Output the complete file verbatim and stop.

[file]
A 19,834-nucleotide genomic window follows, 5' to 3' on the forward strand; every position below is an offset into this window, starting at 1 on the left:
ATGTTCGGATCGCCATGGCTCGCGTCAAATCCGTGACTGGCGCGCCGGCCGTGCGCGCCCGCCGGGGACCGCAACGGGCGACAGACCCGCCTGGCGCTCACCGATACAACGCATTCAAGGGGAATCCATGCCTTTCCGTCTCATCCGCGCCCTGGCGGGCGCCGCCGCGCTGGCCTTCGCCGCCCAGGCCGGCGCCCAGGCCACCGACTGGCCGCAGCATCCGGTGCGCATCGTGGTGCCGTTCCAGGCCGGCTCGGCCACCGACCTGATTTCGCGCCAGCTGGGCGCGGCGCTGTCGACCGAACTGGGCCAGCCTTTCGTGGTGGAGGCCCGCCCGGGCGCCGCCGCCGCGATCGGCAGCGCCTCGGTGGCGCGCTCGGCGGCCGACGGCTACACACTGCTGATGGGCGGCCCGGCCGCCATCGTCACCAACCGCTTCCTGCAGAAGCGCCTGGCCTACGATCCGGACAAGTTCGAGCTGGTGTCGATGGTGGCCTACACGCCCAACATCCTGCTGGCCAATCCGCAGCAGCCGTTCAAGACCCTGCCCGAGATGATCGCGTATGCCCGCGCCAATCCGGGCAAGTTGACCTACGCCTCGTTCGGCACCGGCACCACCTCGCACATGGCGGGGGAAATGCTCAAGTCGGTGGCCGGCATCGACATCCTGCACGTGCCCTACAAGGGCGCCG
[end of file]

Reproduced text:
A 19,834-nucleotide genomic window follows, 5' to 3' on the forward strand; every position below is an offset into this window, starting at 1 on the left:
ATGTTCGGATCGCCATGGCTCGCGTCAAATCCGTGACTGGCGCGCCGGCCGTGCGCGCCCGCCGGGGACCGCAACGGGCGACAGACCCGCCTGGCGCTCACCGATACAACGCATTCAAGGGGAATCCATGCCTTTCCGTCTCATCCGCGCCCTGGCGGGCGCCGCCGCGCTGGCCTTCGCCGCCCAGGCCGGCGCCCAGGCCACCGACTGGCCGCAGCATCCGGTGCGCATCGTGGTGCCGTTCCAGGCCGGCTCGGCCACCGACCTGATTTCGCGCCAGCTGGGCGCGGCGCTGTCGACCGAACTGGGCCAGCCTTTCGTGGTGGAGGCCCGCCCGGGCGCCGCCGCCGCGATCGGCAGCGCCTCGGTGGCGCGCTCGGCGGCCGACGGCTACACACTGCTGATGGGCGGCCCGGCCGCCATCGTCACCAACCGCTTCCTGCAGAAGCGCCTGGCCTACGATCCGGACAAGTTCGAGCTGGTGTCGATGGTGGCCTACACGCCCAACATCCTGCTGGCCAATCCGCAGCAGCCGTTCAAGACCCTGCCCGAGATGATCGCGTATGCCCGCGCCAATCCGGGCAAGTTGACCTACGCCTCGTTCGGCACCGGCACCACCTCGCACATGGCGGGGGAAATGCTCAAGTCGGTGGCCGGCATCGACATCCTGCACGTGCCCTACAAGGGCGCCG